When Candace Wicks retired from Dallas Independent School District, I stopped by to celebrate with her.

Shortly after I heard devastating news about her health. While I won’t repeat the diagnosis or the many declarations: I will say that prayers were needed because there were some challenging times ahead.

We’re talking about during pandemic times; however Candace was not diagnosed with the COVID 19 virus.

Still, protocols in place made it impossible to see her and discern the extent of her illness/injuries or pain/suffering.

Then someone said, “go to Facebook.”

Candace Wicks - now
Candace Wicks – now

And thanks to that social media platform information was shared and when she was able Candace would show up to share her testimony.

I was devastated. It was hard to watch because here was this vibrant, active, engaging and always loving woman who appeared near death.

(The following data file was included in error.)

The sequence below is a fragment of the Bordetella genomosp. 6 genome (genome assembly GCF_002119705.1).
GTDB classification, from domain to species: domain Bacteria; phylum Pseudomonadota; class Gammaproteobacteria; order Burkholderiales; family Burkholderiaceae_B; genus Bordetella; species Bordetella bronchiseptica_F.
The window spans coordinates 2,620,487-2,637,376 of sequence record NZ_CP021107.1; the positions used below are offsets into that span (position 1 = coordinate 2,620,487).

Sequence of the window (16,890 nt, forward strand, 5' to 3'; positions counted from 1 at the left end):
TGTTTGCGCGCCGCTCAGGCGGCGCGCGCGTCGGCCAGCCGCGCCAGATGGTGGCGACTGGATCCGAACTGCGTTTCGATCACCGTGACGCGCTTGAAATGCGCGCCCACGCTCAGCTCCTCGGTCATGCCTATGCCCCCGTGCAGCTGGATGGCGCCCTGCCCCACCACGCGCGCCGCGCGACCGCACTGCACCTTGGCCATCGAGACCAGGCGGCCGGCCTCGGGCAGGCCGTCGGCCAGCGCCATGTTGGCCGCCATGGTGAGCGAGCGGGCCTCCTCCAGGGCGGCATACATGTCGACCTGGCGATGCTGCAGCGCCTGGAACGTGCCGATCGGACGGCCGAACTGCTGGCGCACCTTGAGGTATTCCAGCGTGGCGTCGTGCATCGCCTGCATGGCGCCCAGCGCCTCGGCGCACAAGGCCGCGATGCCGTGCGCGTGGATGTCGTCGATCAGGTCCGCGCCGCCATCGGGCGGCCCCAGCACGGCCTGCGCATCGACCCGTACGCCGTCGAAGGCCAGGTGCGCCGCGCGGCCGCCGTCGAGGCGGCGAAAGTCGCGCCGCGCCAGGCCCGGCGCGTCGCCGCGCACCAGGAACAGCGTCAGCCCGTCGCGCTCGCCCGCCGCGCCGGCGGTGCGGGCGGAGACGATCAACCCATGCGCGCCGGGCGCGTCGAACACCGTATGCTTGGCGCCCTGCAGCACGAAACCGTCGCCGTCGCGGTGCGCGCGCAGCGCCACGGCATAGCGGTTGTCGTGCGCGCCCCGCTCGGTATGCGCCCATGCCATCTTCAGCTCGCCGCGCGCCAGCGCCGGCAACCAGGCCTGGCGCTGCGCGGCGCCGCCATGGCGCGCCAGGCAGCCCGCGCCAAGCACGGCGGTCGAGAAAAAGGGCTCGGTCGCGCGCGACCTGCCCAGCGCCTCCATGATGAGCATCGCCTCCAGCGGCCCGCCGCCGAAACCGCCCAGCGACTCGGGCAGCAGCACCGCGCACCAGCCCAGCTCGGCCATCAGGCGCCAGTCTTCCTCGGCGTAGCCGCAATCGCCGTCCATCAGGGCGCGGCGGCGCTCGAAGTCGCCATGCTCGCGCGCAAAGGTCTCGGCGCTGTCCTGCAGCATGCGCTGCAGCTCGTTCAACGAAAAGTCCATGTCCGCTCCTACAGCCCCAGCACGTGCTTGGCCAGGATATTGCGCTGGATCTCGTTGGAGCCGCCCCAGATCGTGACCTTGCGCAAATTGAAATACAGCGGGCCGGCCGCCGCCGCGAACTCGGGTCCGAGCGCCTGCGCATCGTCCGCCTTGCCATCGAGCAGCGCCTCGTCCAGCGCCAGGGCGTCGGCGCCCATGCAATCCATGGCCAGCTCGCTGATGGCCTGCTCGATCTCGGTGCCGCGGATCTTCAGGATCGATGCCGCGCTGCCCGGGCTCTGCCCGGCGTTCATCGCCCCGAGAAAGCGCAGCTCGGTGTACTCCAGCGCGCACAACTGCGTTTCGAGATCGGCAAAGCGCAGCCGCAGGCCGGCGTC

It was too much.

When you take into consideration the constant challenges of living through the pandemic, life becomes even harder to deal with. It didn’t help that Candace was more than a casual acquaintance who I could scroll past with the flick of a thumb, giving a passing thought or maybe clicking the “like” icon.

In addition to being my sorority sister, Candace’s life has taken some of the same paths as mine. She’s HBCU taught, an educator and a community servant. She is committed, loyal and dependable while also being quite candid! Candace was full of life and so to see her bedridden made me reevaluate steps I was taking on this journey called “life.”